Thus ‘DC Comics and Chocolate Milkshakes, Some things will always be great, ‘DC Comics and Chocolate Milkshakes, Even though I’m 28, DC Comics and Chocolate Milkshakes, I guess I’m just developing late ‘DC Comics and Chocolate Milkshakes, I never got over that amazing taste’

Then after some brief Metal riffing, mini power chords and more impressive post Stranglers rumbling bass, Argos raps out ‘I’m in love with the girl in my comic shop, she’s a girl that likes comics….. She probably get’s it a lot’.

A combination of his behind the beat phrasing and a stop-time musical counterpunch works brilliantly. Art Brut is the kind of band that can make you laugh and punch the air simultanously as they rock out with best of them.

And while the additional track ‘Weird Science’ is best regarded in the old fashioned sense as a B-side, Argos uses the opportunity to narrate his odd behaviour; ‘I was happy just drinking until someone mixed it with some Science Fiction’.

Newcomers to the band might consider Eddie Argo’s musings to be strange enough to have emanated from Sci-Fi sources, but fans will lap up the new single, safe in the knowledge that Art Brut continue to tread their own path full of uncompromising retro rocking, perceptive humour and the occasional classic word play. ****

Review by Pete Feenstra


Looking like a younger, fresher Slipknot (with less scary masks!!) and mixing modern rock production with a hint of Linkin Park sound, this track has aggression, swagger and hit written all over it.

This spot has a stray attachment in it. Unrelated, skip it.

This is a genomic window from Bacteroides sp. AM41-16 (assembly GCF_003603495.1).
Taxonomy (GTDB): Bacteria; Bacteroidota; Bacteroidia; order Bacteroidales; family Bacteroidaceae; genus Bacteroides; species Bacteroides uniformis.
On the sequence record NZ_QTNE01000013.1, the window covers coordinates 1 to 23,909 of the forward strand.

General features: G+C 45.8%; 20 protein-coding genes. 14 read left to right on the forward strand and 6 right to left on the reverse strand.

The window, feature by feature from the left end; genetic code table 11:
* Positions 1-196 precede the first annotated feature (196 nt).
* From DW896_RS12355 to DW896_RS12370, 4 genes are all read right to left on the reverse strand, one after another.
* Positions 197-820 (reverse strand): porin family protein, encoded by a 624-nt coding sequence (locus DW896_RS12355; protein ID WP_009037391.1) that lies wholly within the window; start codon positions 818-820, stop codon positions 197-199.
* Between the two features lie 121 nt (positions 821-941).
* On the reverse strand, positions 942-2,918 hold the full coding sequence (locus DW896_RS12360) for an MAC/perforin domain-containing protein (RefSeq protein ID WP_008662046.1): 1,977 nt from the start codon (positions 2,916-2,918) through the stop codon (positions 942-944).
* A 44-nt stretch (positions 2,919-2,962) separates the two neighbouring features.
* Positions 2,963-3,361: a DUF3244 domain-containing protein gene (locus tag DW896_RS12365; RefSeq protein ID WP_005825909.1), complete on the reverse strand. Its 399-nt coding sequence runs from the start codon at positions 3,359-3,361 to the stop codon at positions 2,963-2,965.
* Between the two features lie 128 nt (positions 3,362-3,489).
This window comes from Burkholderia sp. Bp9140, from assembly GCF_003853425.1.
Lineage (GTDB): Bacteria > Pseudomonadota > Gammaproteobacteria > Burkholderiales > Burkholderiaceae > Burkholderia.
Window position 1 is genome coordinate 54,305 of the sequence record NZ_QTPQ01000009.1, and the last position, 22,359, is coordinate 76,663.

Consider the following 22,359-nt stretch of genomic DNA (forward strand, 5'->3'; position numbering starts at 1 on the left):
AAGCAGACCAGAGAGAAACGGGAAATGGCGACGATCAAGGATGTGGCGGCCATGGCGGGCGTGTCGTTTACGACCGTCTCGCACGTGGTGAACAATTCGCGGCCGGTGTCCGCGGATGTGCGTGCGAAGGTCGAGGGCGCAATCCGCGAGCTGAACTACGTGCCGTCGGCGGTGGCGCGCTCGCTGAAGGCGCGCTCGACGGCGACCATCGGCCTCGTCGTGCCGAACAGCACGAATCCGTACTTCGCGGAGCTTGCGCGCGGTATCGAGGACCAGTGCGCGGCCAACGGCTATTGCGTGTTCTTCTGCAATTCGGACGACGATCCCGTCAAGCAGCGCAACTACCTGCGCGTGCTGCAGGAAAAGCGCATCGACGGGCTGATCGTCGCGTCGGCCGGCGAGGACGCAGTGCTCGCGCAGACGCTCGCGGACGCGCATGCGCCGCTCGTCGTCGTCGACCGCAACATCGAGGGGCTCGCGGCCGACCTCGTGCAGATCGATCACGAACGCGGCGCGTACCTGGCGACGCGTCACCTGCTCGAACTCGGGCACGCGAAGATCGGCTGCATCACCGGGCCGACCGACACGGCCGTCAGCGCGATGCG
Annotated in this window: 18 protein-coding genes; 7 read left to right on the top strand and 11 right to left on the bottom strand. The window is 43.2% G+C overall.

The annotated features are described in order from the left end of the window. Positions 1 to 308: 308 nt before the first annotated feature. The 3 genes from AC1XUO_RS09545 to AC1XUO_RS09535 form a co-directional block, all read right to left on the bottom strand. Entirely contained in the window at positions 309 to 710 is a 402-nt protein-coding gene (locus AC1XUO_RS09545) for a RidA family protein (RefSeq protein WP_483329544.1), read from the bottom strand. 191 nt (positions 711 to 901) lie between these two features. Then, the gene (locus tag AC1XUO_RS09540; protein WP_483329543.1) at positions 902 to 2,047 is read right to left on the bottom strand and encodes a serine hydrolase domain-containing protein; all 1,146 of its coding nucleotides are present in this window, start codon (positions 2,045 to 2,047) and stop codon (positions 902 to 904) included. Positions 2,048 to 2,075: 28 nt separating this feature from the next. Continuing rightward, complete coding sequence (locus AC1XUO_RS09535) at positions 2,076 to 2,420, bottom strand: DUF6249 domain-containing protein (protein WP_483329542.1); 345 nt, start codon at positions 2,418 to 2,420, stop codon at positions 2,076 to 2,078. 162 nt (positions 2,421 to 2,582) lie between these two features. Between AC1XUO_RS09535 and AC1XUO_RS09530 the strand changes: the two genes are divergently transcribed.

Having recently played at the Download Festival, Hollywood Undead will appeal to a younger rock music audience whilst still keeping the interest of the seasoned listener.

The band will no doubt be back on these shores later in the year in support of the album 'Swan Songs'. ****

Review by Nikk Gunns

BLAZING CLASH Princess Of Rock

A self produced 5 track effort from this Italian trad metal and thoroughly enjoyable it is too.

The opener 'Prelude' nods at melodic power metal with a progressive edge, then it’s classic riffs all the way. 'Back From The War' is a solid metal number with touches of Iron Maiden and Saxon, and equally to late 80s second wave NWoBHM bands like Excalibur and Marshall Law.

'Made Up To Be A Monster' picks up to be a monster indeed, with more of the Marshall Law in your face here. Rough, in your face and Priest like riffs aplenty. The high screams in 'The Hammer' match Halfords, but the music is a tad rougher than Priest’s. That said, the guitar produces some fine work. The closing title track adds a touch of Motorhead into the mix.